MIM(Prisons) adds: Overall, the environmental threats of imperialism, especially those like the Keystone Pipeline that really hit home, will make greater inroads with the labor aristocracy than issues of labor repression in the Third World. While it is true that people in the First World will suffer from environmental destruction along with the rest of the world, we should keep in mind that even with environmental destruction the suffering is pushed on the Third World as much as possible. As described in MIM Theory 12: Environment, Society, Revolution, in the article "On Capitalism and the Environment", "Pollution, like all else under capitalism, is unequally distributed. On a world scale, waste from the imperialist countries is dumped in the neocolonies." This is all part of why we say the national contradiction is principal, and why we see majorities of people in the First World allying with imperialist interests overall. As such, we disagree with USW88 that the people of Europe have the boot of imperialism on their neck. The white nationalists, from the social democrats to the fascists, portray the principal contradiction as the people versus the corporations. This line leads to a focus on local interests, which in the First World are the interests of the oppressor nation.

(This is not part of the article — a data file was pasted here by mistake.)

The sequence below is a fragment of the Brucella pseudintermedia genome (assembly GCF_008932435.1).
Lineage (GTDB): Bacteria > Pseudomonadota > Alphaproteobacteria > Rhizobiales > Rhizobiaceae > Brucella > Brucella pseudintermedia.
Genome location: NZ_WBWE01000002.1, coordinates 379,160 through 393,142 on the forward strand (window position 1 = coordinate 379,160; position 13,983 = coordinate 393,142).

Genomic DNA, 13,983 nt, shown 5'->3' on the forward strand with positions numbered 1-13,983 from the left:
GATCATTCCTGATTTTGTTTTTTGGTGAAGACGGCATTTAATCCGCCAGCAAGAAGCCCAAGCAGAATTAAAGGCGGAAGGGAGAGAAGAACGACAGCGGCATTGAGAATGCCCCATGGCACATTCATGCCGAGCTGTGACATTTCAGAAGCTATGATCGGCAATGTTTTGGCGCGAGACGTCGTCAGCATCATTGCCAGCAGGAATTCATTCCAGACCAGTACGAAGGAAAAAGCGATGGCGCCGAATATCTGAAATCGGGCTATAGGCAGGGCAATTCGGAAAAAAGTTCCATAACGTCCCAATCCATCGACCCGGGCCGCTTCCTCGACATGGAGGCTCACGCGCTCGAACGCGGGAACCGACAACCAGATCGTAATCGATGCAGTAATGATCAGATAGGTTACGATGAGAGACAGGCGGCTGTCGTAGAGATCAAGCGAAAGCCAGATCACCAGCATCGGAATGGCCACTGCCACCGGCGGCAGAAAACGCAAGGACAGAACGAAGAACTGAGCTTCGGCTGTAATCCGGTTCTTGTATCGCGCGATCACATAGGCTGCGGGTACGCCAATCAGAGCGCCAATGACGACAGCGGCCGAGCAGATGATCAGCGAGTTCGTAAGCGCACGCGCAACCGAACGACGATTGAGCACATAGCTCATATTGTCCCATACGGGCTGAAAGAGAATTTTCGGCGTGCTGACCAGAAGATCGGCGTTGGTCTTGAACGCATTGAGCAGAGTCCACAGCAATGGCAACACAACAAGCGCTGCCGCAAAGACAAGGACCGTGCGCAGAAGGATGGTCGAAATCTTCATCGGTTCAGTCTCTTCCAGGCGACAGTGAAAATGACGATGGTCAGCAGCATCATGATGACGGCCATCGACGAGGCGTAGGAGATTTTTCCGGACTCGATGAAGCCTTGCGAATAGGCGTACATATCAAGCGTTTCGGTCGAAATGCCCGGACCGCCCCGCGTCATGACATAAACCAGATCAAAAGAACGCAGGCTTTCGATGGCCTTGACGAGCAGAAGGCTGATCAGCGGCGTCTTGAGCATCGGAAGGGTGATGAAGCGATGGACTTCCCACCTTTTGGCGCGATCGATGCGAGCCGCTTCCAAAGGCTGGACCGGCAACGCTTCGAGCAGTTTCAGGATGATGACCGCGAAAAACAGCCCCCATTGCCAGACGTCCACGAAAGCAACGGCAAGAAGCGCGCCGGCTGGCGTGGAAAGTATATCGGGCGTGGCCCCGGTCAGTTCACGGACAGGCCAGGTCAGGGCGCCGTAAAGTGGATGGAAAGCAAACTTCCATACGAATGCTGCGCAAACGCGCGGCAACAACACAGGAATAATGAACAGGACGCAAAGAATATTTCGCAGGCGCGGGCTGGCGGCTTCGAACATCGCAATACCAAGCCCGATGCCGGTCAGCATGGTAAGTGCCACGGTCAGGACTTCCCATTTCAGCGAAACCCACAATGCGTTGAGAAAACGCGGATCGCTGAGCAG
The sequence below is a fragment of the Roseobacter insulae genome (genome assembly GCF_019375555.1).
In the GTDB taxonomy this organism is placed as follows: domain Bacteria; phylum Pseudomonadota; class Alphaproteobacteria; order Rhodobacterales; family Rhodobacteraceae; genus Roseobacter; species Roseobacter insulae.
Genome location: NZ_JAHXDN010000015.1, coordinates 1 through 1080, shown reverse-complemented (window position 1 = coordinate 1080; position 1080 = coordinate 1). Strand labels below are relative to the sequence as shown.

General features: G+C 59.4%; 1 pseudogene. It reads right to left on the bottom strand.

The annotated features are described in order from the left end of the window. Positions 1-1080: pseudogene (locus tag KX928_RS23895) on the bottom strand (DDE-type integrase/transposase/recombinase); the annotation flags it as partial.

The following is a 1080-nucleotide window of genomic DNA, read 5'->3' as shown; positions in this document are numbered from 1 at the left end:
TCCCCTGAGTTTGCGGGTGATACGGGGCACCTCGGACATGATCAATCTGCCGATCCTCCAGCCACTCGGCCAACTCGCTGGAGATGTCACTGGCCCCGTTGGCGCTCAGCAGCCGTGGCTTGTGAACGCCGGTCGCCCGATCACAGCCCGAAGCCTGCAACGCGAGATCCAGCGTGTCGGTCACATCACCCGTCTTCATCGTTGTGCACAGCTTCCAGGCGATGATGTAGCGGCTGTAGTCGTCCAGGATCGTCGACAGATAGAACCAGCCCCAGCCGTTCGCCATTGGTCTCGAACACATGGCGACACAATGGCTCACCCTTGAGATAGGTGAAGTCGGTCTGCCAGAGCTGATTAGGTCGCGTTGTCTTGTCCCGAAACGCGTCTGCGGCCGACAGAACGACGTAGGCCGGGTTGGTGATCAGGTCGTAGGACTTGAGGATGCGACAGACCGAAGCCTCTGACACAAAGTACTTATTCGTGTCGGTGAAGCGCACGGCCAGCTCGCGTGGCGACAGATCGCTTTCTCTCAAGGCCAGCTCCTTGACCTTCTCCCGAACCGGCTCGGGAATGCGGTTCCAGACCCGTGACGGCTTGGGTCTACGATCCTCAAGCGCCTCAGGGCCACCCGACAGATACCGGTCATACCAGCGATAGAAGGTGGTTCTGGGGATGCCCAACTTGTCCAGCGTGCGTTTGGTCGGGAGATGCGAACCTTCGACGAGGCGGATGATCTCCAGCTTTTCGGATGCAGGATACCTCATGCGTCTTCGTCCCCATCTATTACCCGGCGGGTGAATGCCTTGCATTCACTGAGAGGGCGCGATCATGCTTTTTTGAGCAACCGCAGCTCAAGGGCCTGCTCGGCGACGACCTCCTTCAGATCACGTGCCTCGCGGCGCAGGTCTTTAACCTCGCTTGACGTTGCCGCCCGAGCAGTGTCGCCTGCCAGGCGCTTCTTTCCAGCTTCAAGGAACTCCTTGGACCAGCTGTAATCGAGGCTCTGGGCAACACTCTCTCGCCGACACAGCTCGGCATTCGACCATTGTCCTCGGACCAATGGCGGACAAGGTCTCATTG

So when we promote internationalism, we are talking about proletarian internationalism, that is anti-revisionist in that it draws clear lines between our friends and our enemies and whose interests are being served. Opposition to the Keystone Pipeline must include this internationalist perspective, or the opposition movement will consider it success when the crude oil extraction moves from their own back yard, literally, to the Third World.